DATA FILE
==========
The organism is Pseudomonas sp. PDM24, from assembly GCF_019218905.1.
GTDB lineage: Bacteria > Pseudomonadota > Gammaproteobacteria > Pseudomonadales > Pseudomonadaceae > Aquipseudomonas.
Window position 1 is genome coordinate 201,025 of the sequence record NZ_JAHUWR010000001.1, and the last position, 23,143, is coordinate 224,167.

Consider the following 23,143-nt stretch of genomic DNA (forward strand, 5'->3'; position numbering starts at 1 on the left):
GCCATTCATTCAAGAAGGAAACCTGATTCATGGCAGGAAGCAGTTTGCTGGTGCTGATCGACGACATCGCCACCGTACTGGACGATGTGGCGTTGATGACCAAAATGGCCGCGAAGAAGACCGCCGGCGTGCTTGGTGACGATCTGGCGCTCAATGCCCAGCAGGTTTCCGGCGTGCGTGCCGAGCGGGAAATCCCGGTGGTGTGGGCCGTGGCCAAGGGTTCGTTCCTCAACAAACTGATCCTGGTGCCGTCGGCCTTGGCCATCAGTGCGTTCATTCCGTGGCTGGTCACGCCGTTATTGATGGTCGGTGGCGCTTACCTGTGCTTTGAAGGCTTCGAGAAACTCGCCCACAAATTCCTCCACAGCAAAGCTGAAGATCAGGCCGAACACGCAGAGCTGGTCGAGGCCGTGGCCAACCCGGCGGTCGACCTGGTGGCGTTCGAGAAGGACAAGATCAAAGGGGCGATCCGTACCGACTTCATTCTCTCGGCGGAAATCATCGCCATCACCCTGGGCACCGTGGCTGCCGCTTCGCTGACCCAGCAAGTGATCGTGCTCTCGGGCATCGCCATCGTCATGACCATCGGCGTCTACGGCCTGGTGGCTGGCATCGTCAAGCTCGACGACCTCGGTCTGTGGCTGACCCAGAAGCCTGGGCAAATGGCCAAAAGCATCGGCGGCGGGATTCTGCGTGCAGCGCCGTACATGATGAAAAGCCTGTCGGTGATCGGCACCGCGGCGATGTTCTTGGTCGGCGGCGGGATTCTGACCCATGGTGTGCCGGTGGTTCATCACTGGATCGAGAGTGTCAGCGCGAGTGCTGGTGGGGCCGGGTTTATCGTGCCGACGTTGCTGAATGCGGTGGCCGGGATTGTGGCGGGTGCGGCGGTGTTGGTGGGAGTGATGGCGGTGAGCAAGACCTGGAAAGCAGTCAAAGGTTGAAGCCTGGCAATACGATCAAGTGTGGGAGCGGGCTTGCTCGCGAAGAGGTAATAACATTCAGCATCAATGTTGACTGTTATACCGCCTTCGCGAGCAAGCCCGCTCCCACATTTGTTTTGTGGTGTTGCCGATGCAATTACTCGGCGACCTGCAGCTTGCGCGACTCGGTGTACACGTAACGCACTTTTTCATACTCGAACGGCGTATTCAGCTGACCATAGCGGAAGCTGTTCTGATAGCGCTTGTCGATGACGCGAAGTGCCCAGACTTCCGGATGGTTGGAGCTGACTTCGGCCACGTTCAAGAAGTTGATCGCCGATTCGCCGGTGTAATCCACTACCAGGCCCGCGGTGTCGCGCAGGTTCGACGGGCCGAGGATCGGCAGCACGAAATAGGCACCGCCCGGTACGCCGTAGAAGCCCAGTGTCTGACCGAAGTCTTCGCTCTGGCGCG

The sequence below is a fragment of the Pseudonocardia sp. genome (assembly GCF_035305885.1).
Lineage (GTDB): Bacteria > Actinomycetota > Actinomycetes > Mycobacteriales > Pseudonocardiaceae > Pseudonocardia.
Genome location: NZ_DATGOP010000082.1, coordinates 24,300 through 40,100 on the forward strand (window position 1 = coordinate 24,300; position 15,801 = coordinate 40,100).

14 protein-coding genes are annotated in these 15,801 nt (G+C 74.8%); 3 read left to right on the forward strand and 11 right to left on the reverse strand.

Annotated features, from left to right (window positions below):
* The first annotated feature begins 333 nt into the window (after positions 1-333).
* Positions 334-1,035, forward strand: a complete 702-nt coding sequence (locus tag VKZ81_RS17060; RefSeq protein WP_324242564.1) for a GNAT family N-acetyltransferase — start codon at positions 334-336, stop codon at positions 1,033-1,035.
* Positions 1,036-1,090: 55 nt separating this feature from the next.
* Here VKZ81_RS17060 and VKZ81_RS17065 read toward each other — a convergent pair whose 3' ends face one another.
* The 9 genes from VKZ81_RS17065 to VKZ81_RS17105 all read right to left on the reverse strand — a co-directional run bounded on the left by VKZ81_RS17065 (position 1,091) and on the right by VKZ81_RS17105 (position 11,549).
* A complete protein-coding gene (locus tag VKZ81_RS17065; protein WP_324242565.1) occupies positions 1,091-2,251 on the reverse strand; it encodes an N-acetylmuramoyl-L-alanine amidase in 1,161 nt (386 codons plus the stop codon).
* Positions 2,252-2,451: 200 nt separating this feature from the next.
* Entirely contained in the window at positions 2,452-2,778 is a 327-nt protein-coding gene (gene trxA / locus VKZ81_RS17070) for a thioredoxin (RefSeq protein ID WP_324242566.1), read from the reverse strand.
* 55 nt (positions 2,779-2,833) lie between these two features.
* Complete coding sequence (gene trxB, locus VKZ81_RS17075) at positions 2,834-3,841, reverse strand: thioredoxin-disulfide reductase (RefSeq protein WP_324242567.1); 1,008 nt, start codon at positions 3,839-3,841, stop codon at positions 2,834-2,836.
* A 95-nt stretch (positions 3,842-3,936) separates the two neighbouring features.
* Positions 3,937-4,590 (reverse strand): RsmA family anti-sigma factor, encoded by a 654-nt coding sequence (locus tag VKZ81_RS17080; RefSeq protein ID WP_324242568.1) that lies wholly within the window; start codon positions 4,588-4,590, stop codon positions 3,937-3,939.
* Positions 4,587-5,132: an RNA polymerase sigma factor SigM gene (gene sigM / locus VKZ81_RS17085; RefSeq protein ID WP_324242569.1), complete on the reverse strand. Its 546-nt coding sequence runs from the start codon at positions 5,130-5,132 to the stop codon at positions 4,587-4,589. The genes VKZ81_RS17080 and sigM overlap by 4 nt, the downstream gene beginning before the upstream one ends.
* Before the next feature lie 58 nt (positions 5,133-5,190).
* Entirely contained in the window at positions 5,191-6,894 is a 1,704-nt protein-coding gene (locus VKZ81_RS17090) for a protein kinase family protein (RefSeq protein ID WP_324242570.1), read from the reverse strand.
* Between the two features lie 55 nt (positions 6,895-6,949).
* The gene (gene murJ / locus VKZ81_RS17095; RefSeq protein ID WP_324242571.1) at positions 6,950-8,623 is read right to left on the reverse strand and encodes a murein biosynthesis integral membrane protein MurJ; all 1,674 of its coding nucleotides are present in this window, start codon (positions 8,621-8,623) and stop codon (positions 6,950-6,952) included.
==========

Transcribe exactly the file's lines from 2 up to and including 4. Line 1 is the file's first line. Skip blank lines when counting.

GTDB lineage: Bacteria > Pseudomonadota > Gammaproteobacteria > Pseudomonadales > Pseudomonadaceae > Aquipseudomonas.
Window position 1 is genome coordinate 201,025 of the sequence record NZ_JAHUWR010000001.1, and the last position, 23,143, is coordinate 224,167.

Consider the following 23,143-nt stretch of genomic DNA (forward strand, 5'->3'; position numbering starts at 1 on the left):